Friday, August 19, 2011
Narrative Make Us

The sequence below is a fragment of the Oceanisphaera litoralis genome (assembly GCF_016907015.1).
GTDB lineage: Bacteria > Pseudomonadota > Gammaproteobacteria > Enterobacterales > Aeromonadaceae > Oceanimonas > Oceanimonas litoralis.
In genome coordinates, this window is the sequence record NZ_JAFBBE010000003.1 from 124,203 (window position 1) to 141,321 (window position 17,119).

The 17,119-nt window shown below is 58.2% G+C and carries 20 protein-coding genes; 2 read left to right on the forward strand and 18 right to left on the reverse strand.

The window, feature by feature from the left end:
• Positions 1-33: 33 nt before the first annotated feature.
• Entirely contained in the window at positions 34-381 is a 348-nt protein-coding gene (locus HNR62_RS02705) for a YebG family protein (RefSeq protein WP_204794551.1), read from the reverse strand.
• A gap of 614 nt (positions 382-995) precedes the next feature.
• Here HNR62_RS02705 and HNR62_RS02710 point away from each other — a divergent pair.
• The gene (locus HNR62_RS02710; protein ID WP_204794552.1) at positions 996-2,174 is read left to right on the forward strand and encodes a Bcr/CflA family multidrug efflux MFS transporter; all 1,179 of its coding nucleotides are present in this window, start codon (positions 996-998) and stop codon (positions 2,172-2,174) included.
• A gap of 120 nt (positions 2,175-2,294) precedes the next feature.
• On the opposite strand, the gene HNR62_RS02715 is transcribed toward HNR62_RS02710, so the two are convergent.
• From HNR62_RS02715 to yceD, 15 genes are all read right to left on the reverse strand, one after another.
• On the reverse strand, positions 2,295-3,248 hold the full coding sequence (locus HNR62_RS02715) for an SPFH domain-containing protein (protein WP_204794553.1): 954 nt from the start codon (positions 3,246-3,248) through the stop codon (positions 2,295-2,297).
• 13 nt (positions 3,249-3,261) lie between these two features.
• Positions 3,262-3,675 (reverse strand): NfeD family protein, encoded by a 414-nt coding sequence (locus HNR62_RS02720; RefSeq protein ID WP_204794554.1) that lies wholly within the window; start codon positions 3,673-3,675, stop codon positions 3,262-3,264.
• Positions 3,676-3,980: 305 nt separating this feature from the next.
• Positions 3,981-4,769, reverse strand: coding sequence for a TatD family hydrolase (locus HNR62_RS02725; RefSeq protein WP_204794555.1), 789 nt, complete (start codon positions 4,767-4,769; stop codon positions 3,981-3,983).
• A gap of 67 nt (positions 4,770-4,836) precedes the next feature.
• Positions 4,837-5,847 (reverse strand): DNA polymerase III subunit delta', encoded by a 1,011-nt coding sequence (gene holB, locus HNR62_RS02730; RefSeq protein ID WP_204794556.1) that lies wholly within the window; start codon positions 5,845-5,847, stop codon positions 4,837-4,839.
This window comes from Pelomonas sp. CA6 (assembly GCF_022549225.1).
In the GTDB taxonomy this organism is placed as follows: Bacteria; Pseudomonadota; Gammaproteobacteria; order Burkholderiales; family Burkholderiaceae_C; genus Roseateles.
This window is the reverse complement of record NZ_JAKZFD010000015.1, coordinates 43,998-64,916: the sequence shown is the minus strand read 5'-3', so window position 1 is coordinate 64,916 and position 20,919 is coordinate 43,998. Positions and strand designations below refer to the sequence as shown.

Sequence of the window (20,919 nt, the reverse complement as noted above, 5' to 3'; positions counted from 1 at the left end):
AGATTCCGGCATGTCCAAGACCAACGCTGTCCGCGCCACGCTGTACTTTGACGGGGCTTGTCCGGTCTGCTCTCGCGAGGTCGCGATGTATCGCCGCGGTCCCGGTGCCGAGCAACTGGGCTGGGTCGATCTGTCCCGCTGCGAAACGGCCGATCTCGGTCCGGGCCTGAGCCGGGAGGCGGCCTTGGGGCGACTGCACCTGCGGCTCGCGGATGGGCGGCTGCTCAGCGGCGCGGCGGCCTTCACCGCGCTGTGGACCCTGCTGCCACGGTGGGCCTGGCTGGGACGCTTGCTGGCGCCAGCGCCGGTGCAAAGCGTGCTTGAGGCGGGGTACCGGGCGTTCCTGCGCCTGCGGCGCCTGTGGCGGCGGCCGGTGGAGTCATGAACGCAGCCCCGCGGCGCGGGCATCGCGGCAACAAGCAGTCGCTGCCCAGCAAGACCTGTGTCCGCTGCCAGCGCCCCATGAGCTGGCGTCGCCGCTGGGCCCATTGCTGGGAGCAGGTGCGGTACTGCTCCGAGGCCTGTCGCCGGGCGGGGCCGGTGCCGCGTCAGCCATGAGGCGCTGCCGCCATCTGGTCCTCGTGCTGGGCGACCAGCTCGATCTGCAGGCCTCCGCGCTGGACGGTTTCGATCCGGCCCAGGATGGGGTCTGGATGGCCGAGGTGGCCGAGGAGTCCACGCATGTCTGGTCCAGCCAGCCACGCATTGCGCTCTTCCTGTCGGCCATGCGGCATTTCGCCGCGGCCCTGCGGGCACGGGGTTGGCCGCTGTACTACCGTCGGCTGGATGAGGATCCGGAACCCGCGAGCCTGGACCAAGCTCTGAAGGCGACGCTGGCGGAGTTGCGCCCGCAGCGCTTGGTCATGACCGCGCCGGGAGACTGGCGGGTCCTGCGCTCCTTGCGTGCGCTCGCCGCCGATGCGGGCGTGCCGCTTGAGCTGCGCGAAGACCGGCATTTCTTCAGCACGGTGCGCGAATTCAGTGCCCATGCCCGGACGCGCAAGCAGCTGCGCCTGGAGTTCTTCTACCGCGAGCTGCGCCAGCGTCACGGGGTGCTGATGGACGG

Robert James Bidinotto has an excellent post on the relationship between narrative and one's world view that I think is quite insightful. Children do absorb their world in a quite direct fashion -- due to the presence of such high numbers of mirror neurons in the human brain. Further, it is similar to the anthropological/evolutionary psychological theory of narrative as providing a stage for alternative scenarios to be tested out in a safe play space. If we read stories that comfort us into believing that a certain world view is in fact possible, then we will be comfortable allowing or even directly working to create that world. I agree with Bidinotto that stories are central to the way we think and to our world views. We are the stories we tell ourselves about ourselves as well, so stories are central to our very identity. What does this have to do with Austrian economics? Well, Bidinotto is an Objectivist, as he makes abundantly clear in his post, and Rand made it clear that Mises was the economist she considered most accurate. Also, the points Bidinotto raises also raises questions for fiction and poetry writers influenced by the Austrian school regarding what we should be doing, and the importance of it. Of course, the most important thing is to be good and interesting, or else the world view we want to communicate to others will not be so communicated.